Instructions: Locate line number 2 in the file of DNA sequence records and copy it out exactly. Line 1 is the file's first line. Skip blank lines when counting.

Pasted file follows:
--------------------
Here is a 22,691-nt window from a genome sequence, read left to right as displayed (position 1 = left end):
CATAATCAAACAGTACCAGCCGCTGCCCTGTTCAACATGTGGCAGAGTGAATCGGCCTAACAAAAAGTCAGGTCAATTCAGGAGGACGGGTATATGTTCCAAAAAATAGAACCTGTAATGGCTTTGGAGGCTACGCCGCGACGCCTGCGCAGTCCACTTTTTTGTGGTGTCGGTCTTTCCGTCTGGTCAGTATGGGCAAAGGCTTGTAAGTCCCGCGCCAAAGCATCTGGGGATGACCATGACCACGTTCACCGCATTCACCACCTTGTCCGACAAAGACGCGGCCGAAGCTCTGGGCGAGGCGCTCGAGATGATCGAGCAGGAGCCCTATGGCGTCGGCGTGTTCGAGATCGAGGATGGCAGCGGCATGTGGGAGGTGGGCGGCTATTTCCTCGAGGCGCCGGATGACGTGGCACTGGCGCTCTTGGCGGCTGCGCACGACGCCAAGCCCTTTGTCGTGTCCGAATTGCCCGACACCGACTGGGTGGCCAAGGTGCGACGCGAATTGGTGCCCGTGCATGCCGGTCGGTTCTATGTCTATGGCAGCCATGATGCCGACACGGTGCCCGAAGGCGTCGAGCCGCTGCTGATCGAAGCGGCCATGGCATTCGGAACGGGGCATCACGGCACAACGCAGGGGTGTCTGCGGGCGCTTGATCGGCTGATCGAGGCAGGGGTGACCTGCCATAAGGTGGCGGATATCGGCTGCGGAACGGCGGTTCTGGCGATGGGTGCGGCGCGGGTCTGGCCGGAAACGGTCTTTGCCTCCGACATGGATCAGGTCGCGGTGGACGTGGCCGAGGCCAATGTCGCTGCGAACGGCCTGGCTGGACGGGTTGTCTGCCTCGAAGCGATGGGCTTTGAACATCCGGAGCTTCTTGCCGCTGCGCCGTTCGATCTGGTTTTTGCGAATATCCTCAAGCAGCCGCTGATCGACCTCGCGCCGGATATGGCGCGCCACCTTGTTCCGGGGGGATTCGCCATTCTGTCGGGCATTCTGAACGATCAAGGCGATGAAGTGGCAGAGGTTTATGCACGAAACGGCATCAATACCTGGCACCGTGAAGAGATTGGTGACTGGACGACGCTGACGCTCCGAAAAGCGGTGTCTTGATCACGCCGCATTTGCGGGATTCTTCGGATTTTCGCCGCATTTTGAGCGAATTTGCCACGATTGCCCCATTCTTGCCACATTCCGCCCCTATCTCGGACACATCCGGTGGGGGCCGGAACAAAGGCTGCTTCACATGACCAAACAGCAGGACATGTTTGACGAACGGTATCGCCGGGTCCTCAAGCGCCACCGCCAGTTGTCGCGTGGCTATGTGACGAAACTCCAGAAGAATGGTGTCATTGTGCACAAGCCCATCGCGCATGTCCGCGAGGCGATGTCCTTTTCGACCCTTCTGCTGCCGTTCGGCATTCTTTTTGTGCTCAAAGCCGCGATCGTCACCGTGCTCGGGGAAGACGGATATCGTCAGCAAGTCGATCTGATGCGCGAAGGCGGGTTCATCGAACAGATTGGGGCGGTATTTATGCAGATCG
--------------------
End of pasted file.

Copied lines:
CATAATCAAACAGTACCAGCCGCTGCCCTGTTCAACATGTGGCAGAGTGAATCGGCCTAACAAAAAGTCAGGTCAATTCAGGAGGACGGGTATATGTTCCAAAAAATAGAACCTGTAATGGCTTTGGAGGCTACGCCGCGACGCCTGCGCAGTCCACTTTTTTGTGGTGTCGGTCTTTCCGTCTGGTCAGTATGGGCAAAGGCTTGTAAGTCCCGCGCCAAAGCATCTGGGGATGACCATGACCACGTTCACCGCATTCACCACCTTGTCCGACAAAGACGCGGCCGAAGCTCTGGGCGAGGCGCTCGAGATGATCGAGCAGGAGCCCTATGGCGTCGGCGTGTTCGAGATCGAGGATGGCAGCGGCATGTGGGAGGTGGGCGGCTATTTCCTCGAGGCGCCGGATGACGTGGCACTGGCGCTCTTGGCGGCTGCGCACGACGCCAAGCCCTTTGTCGTGTCCGAATTGCCCGACACCGACTGGGTGGCCAAGGTGCGACGCGAATTGGTGCCCGTGCATGCCGGTCGGTTCTATGTCTATGGCAGCCATGATGCCGACACGGTGCCCGAAGGCGTCGAGCCGCTGCTGATCGAAGCGGCCATGGCATTCGGAACGGGGCATCACGGCACAACGCAGGGGTGTCTGCGGGCGCTTGATCGGCTGATCGAGGCAGGGGTGACCTGCCATAAGGTGGCGGATATCGGCTGCGGAACGGCGGTTCTGGCGATGGGTGCGGCGCGGGTCTGGCCGGAAACGGTCTTTGCCTCCGACATGGATCAGGTCGCGGTGGACGTGGCCGAGGCCAATGTCGCTGCGAACGGCCTGGCTGGACGGGTTGTCTGCCTCGAAGCGATGGGCTTTGAACATCCGGAGCTTCTTGCCGCTGCGCCGTTCGATCTGGTTTTTGCGAATATCCTCAAGCAGCCGCTGATCGACCTCGCGCCGGATATGGCGCGCCACCTTGTTCCGGGGGGATTCGCCATTCTGTCGGGCATTCTGAACGATCAAGGCGATGAAGTGGCAGAGGTTTATGCACGAAACGGCATCAATACCTGGCACCGTGAAGAGATTGGTGACTGGACGACGCTGACGCTCCGAAAAGCGGTGTCTTGATCACGCCGCATTTGCGGGATTCTTCGGATTTTCGCCGCATTTTGAGCGAATTTGCCACGATTGCCCCATTCTTGCCACATTCCGCCCCTATCTCGGACACATCCGGTGGGGGCCGGAACAAAGGCTGCTTCACATGACCAAACAGCAGGACATGTTTGACGAACGGTATCGCCGGGTCCTCAAGCGCCACCGCCAGTTGTCGCGTGGCTATGTGACGAAACTCCAGAAGAATGGTGTCATTGTGCACAAGCCCATCGCGCATGTCCGCGAGGCGATGTCCTTTTCGACCCTTCTGCTGCCGTTCGGCATTCTTTTTGTGCTCAAAGCCGCGATCGTCACCGTGCTCGGGGAAGACGGATATCGTCAGCAAGTCGATCTGATGCGCGAAGGCGGGTTCATCGAACAGATTGGGGCGGTATTTATGCAGATCG